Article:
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dc.contributor.authorRodenburg, Mieke
dc.contributor.otherQueen's University (Kingston, Ont.). Theses (Queen's University (Kingston, Ont.))en
dc.date.accessioned2017-09-30T17:04:24Z
dc.date.available2017-09-30T17:04:24Z
dc.identifier.urihttp://hdl.handle.net/1974/22803
dc.description.abstractBetween 1958 and 1960, artist Annora Brown conceived and compiled over two hundred botanical watercolours for the Glenbow Museum. Brown created a body of work that was documentary in nature but also imbued with personal meaning and aesthetic appeal. Her distinctive approach to botanical illustration challenges how scientific information is categorized and communicated in Western culture, and reflects shifting perceptions of the Alberta environment in the twentieth century. The commission was inspired by the publication of Old Man’s Garden (1954), a book written by Brown to fill a gap in the understanding of plants indigenous to the prairie and foothill regions. The book was exceptional in its incorporation of the practical knowledge and lore of southern Alberta First Nation’s communities (specifically Treaty Seven Nations the Piikani and Kainai) with the accounts of early European explorers, Western folklore, literature, and scientific information. This thesis connects Brown’s approach to communicating botanical information in Old Man’s Garden with the artwork she produced for the commission, and analyzes how both projects subvert traditional models of scientific text and illustration. I contextualize Brown’s work within larger frameworks of botanical study in Canada and the early conservation movement in Alberta, and reflect upon how the commission speaks to the connection between landscape and identity.en_US
dc.language.isoenen_US
dc.relation.ispartofseriesCanadian thesesen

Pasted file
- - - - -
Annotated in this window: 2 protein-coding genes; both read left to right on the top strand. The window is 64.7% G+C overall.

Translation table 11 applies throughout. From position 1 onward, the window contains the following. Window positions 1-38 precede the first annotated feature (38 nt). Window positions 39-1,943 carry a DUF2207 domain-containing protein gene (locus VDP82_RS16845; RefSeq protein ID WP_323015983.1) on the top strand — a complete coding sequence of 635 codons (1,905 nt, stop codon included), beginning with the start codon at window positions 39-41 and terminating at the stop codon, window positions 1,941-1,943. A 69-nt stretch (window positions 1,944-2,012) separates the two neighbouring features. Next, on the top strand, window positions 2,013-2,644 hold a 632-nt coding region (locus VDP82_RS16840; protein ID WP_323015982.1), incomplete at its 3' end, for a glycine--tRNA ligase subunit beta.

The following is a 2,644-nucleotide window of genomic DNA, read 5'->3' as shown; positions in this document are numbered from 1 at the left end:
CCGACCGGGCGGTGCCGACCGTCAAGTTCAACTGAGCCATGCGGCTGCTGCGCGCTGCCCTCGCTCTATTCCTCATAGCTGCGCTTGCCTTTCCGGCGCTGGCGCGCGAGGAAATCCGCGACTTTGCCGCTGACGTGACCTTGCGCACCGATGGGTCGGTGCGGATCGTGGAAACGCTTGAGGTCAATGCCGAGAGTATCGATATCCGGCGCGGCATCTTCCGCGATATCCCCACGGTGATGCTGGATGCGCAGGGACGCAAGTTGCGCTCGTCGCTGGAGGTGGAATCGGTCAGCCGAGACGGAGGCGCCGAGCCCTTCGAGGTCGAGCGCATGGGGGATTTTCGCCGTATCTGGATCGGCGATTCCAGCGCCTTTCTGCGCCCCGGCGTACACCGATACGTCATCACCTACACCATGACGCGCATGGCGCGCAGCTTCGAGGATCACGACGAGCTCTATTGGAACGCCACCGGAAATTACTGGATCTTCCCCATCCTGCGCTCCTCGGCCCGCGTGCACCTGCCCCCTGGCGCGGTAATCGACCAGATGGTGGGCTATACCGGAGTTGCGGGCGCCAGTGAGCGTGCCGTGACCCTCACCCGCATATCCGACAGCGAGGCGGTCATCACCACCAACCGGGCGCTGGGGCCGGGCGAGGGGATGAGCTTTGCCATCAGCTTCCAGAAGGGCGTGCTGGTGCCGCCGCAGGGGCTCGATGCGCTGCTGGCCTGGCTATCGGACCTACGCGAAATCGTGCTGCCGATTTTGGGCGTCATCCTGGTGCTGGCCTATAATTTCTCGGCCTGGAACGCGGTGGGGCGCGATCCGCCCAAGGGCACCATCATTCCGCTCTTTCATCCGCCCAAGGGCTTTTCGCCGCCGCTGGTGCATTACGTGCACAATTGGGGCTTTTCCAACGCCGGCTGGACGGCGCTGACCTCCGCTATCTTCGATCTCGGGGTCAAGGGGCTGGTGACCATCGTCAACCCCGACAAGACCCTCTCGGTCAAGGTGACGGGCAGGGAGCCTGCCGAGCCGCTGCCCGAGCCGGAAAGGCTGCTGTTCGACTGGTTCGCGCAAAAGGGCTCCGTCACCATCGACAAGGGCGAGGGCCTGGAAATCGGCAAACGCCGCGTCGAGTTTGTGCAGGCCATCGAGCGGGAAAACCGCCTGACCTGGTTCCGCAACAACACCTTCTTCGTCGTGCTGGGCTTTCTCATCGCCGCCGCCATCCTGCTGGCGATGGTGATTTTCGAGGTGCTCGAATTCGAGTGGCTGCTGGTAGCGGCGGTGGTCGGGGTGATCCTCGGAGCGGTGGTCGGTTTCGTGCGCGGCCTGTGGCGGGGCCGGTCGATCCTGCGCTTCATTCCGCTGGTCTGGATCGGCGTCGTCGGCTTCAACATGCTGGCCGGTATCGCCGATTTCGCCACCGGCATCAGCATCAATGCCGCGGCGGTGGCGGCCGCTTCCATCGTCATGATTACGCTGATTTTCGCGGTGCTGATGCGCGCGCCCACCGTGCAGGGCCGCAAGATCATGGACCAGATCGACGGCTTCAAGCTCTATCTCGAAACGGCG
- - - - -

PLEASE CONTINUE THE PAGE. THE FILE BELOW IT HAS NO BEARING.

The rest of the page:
dc.rightsQueen's University's Thesis/Dissertation Non-Exclusive License for Deposit to QSpace and Library and Archives Canadaen
dc.rightsProQuest PhD and Master's Theses International Dissemination Agreementen
dc.rightsIntellectual Property Guidelines at Queen's Universityen
dc.rightsCopying and Preserving Your Thesisen
dc.rightsThis publication is made available by the authority of the copyright owner solely for the purpose of private study and research and may not be copied or reproduced except as permitted by the copyright laws without written authority from the copyright owner.en
dc.subjectAnnora Brownen_US
dc.subjectOld Man's Gardenen_US
dc.subjectGlenbow Museumen_US
dc.subjectAlbertaen_US
dc.subjectBotanical Illustrationen_US
dc.titleTwo Hundred Wildflowers: Annora Brown’s Botanical Watercolours, Scientific Illustration, and Conservationism in Albertaen_US
dc.typethesisen
dc.description.degreeMaster of Artsen_US
dc.contributor.supervisorSchwartz, Joan
dc.contributor.departmentArt Historyen_US
dc.embargo.termsI would like to restrict my thesis as I am planning on revising and expanding my work for a larger publication.en_US
dc.embargo.liftdate2022-09-29T18:27:22Z


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